Development and Validation of a Formative Assessment Tool for Nephrology Fellows' Clinical Reasoning

Suzanne M. Boyle, James Martindale, Andrew S. Parsons, Stephen M. Sozio, Rachel Hilburg, Jehan Bahrainwala, Lili Chan, Lauren D. Stern, Karen M. Warburton

Research output: Contribution to journalArticlepeer-review

1 Scopus citations


Background Diagnostic errors are commonly driven by failures in clinical reasoning. Deficits in clinical reasoning are common among graduate medical learners, including nephrology fellows. We created and validated an instrument to assess clinical reasoning in a national cohort of nephrology fellows and established performance thresholds for remedial coaching. Methods Experts in nephrology education and clinical reasoning remediation designed an instrument to measure clinical reasoning through a written patient encounter note from a web-based, simulated AKI consult. The instrument measured clinical reasoning in three domains: problem representation, differential diagnosis with justification, and diagnostic plan with justification. Inter-rater reliability was established in a pilot cohort (n57 raters) of first-year nephrology fellows using a two-way random effects agreement intraclass correlation coefficient model. The instrument was then administered to a larger cohort of first-year fellows to establish performance standards for coaching using the Hofstee method (n56 raters). Results In the pilot cohort, there were 15 fellows from four training program, and in the study cohort, there were 61 fellows from 20 training programs. The intraclass correlation coefficients for problem representation, differential diagnosis, and diagnostic plan were 0.90, 0.70, and 0.50, respectively. Passing thresholds (% total points) in problem representation, differential diagnosis, and diagnostic plan were 59%, 57%, and 62%, respectively. Fifty-nine percent (n536) met the threshold for remedial coaching in at least one domain. Conclusions We provide validity evidence for a simulated AKI consult for formative assessment of clinical reasoning in nephrology fellows. Most fellows met criteria for coaching in at least one of three reasoning domains, demonstrating a need for learner assessment and instruction in clinical reasoning. CJASN 19: 26-34, 2024.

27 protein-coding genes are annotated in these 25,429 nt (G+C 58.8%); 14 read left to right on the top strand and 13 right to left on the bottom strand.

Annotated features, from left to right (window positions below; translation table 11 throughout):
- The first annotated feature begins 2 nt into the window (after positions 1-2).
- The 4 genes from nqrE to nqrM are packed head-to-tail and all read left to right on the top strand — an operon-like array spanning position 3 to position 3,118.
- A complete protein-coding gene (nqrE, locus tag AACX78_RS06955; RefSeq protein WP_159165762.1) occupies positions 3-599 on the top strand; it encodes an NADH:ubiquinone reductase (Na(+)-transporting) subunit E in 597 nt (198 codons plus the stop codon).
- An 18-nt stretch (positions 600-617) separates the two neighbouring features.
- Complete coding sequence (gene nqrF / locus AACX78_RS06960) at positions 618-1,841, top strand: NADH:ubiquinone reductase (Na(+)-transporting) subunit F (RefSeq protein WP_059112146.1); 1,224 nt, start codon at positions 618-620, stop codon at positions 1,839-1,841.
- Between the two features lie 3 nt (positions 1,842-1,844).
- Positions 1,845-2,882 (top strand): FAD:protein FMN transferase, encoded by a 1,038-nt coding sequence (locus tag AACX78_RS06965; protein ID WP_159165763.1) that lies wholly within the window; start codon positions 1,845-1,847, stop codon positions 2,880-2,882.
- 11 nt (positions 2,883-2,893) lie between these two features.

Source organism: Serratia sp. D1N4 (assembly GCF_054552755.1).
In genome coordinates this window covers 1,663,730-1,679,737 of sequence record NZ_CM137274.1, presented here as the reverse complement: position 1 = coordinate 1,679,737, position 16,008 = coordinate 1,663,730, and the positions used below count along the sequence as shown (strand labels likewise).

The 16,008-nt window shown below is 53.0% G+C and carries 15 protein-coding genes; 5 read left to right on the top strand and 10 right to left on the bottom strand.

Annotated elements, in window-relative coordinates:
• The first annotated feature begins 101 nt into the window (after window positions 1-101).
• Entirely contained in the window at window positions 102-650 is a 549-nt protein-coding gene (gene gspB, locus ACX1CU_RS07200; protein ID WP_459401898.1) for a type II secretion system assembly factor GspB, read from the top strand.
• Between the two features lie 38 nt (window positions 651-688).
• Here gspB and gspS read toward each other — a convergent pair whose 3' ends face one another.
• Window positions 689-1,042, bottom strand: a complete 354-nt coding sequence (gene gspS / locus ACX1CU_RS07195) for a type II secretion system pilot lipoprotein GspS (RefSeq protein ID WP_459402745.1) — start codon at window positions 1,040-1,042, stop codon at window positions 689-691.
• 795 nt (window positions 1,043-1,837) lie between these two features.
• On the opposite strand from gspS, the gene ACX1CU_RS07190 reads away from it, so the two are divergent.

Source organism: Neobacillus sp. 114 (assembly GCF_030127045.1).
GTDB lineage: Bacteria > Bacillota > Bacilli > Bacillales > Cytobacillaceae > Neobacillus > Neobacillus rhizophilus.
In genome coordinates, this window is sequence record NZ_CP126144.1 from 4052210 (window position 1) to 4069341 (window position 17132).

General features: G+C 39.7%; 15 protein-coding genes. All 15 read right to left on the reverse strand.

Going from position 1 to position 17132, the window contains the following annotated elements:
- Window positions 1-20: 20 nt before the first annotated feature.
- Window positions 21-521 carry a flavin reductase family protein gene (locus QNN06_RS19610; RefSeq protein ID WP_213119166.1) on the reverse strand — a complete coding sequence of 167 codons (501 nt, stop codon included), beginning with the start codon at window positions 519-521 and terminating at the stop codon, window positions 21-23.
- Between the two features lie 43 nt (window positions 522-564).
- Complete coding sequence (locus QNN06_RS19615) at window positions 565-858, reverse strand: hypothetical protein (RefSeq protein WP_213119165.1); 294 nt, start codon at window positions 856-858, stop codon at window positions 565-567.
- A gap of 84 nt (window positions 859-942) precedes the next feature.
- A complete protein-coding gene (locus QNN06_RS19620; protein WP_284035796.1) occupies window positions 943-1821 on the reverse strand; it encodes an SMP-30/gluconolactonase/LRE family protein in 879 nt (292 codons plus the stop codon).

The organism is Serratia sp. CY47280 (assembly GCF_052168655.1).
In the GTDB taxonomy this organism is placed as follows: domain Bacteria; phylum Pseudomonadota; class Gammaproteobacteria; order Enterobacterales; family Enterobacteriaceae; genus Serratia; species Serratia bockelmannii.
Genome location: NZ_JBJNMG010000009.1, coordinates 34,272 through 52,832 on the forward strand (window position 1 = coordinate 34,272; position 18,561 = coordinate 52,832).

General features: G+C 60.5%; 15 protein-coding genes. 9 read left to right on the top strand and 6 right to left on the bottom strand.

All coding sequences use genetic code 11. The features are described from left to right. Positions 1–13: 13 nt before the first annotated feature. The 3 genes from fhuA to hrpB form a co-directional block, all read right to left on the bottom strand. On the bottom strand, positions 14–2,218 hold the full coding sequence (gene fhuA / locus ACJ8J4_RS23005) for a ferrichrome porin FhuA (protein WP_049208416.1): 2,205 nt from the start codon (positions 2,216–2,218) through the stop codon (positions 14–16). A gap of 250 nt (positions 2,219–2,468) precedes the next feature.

Original languageEnglish
Pages (from-to)26-34
Number of pages9
JournalClinical Journal of the American Society of Nephrology
Issue number1
StatePublished - Jan 2024


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